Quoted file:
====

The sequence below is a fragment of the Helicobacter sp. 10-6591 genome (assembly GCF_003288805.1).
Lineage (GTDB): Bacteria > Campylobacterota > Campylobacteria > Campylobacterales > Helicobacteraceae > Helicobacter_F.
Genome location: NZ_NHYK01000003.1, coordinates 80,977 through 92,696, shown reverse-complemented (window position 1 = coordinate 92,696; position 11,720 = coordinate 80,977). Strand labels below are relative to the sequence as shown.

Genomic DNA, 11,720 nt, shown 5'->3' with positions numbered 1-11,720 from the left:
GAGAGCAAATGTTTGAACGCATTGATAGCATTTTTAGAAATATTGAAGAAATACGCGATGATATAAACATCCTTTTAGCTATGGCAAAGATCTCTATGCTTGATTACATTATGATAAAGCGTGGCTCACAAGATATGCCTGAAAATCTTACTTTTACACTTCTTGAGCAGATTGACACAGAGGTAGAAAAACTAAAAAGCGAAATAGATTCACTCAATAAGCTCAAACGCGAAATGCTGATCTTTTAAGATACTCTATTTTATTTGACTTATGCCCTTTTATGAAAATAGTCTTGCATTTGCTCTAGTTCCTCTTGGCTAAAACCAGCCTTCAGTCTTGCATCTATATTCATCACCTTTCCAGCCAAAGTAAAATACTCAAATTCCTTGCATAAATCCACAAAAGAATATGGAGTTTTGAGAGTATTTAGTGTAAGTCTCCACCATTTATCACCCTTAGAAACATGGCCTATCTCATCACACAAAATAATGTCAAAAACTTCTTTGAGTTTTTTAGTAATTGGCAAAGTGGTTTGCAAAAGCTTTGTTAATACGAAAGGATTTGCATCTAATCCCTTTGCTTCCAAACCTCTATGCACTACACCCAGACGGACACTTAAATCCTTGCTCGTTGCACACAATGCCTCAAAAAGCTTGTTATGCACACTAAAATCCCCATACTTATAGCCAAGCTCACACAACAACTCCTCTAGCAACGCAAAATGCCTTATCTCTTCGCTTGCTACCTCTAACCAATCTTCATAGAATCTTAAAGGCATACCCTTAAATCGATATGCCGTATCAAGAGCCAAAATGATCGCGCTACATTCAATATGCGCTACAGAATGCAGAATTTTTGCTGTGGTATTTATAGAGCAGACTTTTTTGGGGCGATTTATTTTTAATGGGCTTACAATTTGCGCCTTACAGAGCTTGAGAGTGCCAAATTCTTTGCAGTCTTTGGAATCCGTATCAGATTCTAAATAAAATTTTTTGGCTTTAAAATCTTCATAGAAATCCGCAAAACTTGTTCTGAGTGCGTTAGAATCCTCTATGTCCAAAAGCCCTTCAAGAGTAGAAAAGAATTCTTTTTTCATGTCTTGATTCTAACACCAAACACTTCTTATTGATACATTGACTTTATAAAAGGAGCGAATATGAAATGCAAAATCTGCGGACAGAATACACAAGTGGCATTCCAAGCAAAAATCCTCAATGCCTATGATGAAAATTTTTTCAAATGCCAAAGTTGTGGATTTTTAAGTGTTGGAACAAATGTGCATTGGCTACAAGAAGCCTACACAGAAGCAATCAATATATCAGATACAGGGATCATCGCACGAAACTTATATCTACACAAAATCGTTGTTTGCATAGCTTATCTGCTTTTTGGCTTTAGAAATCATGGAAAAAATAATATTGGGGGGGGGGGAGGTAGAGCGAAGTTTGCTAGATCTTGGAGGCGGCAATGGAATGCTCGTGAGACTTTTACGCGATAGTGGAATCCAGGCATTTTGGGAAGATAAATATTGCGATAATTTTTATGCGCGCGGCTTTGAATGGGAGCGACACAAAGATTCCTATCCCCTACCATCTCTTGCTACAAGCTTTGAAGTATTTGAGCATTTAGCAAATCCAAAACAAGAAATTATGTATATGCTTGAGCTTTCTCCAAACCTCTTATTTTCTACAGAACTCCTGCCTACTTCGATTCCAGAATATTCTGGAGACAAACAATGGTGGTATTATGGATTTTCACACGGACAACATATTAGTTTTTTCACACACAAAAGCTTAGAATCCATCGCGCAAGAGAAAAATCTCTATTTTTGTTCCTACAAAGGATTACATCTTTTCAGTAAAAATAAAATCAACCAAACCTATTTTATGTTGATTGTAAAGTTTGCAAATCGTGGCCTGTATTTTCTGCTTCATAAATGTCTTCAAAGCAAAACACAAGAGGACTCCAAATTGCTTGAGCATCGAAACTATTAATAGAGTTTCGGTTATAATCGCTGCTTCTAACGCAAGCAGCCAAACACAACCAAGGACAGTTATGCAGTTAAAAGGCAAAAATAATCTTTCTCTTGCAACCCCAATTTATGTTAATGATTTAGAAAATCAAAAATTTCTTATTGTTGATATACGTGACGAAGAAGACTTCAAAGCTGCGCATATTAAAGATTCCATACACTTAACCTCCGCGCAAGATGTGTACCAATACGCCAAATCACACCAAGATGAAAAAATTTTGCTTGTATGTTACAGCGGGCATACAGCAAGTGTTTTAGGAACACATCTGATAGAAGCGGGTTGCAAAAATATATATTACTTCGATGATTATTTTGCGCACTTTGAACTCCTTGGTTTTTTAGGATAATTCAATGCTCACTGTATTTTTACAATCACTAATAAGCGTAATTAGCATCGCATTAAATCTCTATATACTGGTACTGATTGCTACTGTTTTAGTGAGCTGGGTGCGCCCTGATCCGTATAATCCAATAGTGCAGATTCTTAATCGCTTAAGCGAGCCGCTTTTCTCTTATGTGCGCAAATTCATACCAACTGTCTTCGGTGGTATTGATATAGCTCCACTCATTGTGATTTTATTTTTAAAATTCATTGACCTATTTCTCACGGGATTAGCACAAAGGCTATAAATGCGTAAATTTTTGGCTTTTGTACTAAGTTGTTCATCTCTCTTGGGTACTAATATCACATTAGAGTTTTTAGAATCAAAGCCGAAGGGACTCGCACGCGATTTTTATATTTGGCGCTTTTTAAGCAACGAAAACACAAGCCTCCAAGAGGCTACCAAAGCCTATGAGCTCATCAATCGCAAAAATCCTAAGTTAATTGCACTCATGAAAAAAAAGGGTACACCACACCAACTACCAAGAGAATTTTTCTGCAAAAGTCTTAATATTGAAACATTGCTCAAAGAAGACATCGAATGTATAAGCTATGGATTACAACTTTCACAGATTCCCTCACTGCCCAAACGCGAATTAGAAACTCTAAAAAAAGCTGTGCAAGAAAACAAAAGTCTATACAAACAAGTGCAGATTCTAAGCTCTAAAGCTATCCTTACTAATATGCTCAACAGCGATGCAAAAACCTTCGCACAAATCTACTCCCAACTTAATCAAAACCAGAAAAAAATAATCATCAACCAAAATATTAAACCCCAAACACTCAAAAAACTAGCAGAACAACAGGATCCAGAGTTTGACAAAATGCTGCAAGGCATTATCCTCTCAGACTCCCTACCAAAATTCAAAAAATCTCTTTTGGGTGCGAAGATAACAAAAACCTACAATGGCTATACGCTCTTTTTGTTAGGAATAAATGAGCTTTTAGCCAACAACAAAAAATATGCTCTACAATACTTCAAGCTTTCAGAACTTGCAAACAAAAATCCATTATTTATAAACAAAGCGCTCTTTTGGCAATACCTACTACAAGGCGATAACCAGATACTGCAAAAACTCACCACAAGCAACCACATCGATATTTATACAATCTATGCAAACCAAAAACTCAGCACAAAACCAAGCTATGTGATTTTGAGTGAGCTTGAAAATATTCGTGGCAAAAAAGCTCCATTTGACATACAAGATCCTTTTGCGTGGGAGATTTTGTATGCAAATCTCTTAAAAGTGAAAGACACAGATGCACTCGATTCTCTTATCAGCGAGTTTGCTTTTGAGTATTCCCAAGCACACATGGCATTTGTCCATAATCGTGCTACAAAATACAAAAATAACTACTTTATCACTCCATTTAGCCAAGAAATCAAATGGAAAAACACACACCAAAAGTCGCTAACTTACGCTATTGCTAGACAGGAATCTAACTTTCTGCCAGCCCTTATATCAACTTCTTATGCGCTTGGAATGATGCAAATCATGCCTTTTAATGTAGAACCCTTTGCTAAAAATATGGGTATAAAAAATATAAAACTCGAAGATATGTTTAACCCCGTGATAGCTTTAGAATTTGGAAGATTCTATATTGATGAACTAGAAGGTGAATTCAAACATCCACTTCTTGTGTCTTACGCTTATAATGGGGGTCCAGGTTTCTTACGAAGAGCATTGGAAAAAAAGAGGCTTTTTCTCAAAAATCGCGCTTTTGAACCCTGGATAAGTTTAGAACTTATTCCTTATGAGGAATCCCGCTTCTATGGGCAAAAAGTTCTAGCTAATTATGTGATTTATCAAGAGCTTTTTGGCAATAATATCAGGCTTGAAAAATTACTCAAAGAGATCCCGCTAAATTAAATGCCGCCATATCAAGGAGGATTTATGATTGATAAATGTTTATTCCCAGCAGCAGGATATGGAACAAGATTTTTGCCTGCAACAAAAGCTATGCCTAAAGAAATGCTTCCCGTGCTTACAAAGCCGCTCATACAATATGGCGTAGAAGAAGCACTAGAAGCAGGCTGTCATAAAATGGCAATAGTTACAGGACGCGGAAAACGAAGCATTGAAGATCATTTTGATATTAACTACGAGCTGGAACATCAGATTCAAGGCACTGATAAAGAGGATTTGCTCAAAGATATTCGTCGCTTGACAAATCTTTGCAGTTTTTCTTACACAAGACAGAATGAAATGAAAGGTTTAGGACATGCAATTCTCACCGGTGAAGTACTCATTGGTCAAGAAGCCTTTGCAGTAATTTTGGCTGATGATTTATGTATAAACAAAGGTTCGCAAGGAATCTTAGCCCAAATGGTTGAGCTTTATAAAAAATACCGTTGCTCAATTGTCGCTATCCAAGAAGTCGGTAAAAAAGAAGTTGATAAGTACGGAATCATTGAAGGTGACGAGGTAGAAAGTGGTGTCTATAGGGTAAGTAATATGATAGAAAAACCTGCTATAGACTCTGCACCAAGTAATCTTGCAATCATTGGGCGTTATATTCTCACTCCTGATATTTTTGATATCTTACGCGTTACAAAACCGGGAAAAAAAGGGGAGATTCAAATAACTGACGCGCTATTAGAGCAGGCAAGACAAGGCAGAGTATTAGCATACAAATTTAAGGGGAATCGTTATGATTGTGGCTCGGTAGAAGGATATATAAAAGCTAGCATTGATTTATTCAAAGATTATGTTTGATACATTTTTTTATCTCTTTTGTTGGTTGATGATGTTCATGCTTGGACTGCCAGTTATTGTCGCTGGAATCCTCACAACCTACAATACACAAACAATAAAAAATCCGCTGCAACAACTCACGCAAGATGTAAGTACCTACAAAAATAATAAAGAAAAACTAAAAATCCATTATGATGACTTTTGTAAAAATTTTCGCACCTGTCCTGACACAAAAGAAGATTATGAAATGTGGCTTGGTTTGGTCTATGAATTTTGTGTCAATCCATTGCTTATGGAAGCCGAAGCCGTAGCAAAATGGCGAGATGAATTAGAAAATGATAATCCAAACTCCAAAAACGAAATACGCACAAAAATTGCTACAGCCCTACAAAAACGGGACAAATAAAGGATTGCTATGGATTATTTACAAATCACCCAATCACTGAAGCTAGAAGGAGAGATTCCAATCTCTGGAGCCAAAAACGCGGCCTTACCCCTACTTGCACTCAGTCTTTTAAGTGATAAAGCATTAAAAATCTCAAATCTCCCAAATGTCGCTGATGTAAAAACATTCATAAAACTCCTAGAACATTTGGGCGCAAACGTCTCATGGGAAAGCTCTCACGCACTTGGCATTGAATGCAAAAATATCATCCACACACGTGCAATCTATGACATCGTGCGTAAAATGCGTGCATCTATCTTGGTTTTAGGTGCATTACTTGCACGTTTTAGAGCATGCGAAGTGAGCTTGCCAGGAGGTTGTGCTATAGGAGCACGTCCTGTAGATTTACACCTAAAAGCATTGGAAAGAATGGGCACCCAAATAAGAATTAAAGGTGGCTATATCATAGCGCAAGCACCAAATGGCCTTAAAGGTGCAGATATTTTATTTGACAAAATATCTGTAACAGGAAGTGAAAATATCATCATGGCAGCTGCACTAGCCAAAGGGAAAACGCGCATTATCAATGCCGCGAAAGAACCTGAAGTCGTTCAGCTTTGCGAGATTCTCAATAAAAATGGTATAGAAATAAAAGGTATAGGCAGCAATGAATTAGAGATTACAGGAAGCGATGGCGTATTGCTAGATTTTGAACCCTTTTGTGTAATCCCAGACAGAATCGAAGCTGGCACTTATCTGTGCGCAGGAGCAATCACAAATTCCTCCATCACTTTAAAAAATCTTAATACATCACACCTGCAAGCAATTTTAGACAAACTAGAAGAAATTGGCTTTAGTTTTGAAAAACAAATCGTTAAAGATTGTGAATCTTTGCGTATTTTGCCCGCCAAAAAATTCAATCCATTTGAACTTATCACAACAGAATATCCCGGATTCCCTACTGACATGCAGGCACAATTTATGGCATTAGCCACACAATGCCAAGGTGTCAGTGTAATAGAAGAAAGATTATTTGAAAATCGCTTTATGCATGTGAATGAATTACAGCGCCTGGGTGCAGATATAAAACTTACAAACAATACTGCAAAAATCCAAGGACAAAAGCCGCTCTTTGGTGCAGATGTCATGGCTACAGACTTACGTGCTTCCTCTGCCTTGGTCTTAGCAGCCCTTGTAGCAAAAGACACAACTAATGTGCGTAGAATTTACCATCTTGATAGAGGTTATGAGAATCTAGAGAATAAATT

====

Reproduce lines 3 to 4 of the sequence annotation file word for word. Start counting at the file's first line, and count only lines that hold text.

Genome location: NZ_NHYK01000003.1, coordinates 80,977 through 92,696, shown reverse-complemented (window position 1 = coordinate 92,696; position 11,720 = coordinate 80,977). Strand labels below are relative to the sequence as shown.

Genomic DNA, 11,720 nt, shown 5'->3' with positions numbered 1-11,720 from the left: